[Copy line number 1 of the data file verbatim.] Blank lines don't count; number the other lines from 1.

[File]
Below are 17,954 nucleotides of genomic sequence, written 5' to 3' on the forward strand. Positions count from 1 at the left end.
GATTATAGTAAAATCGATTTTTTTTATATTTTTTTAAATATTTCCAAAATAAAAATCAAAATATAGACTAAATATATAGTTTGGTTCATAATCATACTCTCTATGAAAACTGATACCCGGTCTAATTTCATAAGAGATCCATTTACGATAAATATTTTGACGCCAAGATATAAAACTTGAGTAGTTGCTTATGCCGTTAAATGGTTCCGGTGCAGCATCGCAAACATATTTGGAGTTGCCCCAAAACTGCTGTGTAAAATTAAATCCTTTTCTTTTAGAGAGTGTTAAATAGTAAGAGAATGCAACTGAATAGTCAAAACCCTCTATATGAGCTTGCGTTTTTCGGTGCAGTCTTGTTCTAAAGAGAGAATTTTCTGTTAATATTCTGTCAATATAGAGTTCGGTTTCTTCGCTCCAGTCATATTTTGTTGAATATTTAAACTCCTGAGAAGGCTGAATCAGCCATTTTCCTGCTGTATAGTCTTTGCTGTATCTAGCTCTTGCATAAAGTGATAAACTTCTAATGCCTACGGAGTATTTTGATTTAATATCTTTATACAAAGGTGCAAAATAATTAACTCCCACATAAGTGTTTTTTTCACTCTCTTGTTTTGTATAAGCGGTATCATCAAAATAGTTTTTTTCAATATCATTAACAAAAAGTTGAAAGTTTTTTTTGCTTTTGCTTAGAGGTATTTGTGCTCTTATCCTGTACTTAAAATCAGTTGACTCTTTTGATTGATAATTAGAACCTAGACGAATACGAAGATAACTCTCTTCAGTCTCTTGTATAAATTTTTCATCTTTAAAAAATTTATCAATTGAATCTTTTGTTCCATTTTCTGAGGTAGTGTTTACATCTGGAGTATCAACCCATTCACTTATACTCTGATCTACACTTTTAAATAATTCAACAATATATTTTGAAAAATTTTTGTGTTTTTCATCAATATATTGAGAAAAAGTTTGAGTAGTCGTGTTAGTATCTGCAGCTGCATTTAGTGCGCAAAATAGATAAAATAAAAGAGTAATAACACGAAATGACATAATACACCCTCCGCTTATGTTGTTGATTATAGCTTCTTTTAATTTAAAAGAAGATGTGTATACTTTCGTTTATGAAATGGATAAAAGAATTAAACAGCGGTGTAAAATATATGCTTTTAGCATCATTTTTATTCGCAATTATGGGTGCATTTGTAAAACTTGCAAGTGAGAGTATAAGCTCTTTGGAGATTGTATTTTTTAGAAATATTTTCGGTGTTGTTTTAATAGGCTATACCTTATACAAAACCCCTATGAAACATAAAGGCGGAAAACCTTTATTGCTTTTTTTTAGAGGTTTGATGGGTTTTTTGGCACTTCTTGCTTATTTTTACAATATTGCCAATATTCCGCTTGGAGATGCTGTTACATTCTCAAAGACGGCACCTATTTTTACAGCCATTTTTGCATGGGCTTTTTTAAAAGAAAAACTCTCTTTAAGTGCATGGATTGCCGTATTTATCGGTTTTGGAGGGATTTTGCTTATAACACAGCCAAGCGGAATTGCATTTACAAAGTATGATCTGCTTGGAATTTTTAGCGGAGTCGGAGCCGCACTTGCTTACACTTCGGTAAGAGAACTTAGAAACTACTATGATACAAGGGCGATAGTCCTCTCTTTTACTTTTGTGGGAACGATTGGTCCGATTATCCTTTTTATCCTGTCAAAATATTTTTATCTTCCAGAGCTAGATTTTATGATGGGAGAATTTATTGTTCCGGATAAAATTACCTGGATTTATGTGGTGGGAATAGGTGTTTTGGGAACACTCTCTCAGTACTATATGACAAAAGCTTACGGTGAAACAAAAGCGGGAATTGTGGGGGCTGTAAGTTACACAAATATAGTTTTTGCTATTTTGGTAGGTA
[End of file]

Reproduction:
Below are 17,954 nucleotides of genomic sequence, written 5' to 3' on the forward strand. Positions count from 1 at the left end.